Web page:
WATCH: Trek through Brazil's largest favela
Follow World Nomads' Chris Noble into Rocinha - Brazil's largest favela - as he discovers a very different side to Rio away from the non-stop partying.
So, what is a a favela?
A 'favela' is a Brazilian shack or shanty town. Favelas tend to be densely populated - up to a million people in the small area - and are not the usual party scenes many associate with the country.
Many favelas sprung up as consequence of drug dealing crime.
Rocinha - the favela featured in this video is one such case. It is Brazil's largest favela as it holds a staggering amount of about 70 000 people within its confined borders according to a census from 2010.
The densely packed homes and buildings blanket the hillside that overlooks the bustling city of Rio de Janeiro and glows like a swarm of fireflies under the night sky.
The soundtrack that sets the scene to its streets are echoes of hooting vehicles, buzzing mopeds, laughing people, ear-bleedingly loud whistles hailing cabs and sounds of street vendors cooking away.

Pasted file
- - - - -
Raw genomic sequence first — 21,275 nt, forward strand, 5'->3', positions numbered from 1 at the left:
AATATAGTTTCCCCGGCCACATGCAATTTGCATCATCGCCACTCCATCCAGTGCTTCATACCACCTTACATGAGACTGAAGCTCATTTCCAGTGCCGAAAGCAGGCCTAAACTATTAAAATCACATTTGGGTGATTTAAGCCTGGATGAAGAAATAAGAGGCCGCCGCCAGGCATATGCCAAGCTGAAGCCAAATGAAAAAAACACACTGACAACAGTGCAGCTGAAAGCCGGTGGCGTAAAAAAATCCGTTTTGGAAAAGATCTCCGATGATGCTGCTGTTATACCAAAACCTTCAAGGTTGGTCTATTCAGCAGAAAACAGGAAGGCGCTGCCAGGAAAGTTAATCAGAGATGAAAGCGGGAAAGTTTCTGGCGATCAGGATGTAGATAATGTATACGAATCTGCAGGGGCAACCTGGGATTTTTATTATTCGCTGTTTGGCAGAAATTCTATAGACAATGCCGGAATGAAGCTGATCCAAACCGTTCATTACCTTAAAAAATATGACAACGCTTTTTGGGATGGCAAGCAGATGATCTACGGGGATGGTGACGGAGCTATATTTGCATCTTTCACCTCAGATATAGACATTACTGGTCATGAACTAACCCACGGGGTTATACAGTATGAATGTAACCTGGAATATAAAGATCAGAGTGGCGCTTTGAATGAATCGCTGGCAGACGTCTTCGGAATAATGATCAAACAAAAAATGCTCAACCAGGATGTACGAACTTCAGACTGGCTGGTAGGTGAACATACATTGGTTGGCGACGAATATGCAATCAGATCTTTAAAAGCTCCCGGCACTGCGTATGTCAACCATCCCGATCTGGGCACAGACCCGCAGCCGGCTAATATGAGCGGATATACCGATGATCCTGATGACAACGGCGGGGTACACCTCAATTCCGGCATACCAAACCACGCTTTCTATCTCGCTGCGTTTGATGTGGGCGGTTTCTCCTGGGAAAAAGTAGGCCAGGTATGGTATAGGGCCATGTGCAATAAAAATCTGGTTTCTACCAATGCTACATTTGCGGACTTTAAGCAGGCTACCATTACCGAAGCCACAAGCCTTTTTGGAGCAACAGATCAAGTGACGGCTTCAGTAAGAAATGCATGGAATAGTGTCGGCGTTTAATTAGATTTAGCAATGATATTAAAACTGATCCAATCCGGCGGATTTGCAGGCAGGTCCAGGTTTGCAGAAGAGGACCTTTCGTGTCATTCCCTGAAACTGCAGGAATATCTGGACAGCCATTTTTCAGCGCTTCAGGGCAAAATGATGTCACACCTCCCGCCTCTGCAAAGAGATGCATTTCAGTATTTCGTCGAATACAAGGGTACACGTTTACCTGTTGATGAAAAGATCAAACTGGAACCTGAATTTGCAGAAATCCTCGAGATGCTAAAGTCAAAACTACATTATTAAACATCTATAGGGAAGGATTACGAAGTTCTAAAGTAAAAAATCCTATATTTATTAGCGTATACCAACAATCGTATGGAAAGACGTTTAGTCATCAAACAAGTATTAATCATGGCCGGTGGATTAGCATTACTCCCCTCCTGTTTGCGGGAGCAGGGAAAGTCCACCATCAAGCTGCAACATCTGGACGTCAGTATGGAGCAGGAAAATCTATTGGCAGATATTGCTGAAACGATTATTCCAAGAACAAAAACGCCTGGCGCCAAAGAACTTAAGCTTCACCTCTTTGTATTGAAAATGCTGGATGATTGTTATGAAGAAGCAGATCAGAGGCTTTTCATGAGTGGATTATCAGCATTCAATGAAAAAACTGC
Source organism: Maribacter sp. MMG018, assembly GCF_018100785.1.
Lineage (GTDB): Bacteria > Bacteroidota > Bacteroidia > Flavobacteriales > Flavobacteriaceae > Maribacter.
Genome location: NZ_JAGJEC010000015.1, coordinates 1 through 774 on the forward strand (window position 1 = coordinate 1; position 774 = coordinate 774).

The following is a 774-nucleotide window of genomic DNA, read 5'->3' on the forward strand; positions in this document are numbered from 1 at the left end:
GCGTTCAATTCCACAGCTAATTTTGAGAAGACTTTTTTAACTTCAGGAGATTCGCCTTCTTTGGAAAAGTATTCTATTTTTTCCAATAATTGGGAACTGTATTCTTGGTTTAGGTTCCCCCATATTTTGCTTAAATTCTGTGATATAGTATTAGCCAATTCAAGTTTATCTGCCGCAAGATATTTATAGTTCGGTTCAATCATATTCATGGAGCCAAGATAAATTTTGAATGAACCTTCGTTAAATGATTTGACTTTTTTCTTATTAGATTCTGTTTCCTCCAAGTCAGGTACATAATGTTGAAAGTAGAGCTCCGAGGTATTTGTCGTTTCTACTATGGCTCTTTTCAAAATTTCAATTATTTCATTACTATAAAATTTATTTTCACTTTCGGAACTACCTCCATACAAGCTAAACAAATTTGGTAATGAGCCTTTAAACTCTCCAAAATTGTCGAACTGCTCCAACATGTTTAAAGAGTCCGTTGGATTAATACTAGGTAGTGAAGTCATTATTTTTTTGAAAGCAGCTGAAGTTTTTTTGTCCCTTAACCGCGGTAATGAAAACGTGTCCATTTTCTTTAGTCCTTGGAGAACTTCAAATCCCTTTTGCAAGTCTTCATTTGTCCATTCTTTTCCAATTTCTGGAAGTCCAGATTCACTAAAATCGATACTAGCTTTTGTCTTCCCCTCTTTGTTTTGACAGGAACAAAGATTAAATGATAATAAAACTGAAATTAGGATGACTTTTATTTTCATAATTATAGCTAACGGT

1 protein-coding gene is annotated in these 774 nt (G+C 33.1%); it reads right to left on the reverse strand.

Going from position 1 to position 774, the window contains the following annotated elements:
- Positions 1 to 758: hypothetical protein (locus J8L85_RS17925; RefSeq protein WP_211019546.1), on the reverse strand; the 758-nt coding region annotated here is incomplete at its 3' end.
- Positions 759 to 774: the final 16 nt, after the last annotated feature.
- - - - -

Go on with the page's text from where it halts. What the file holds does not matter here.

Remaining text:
The streets are thickly lined by street vendors and hawkers selling deals and produce. Brightly coloured cloths draping the entrances to markets and locals weaving their way through it all and the mopeds and cabs that zip by.
Much like SA, Brazil is a melting pot of cultures, wealth levels and people and the beauty lies in the blend and cohesiveness of the communities overall.
And, one thing that stands out though is that, despite strife and tight living conditions, there is a strong sense of community to be found brewing in the favelas of Brazil.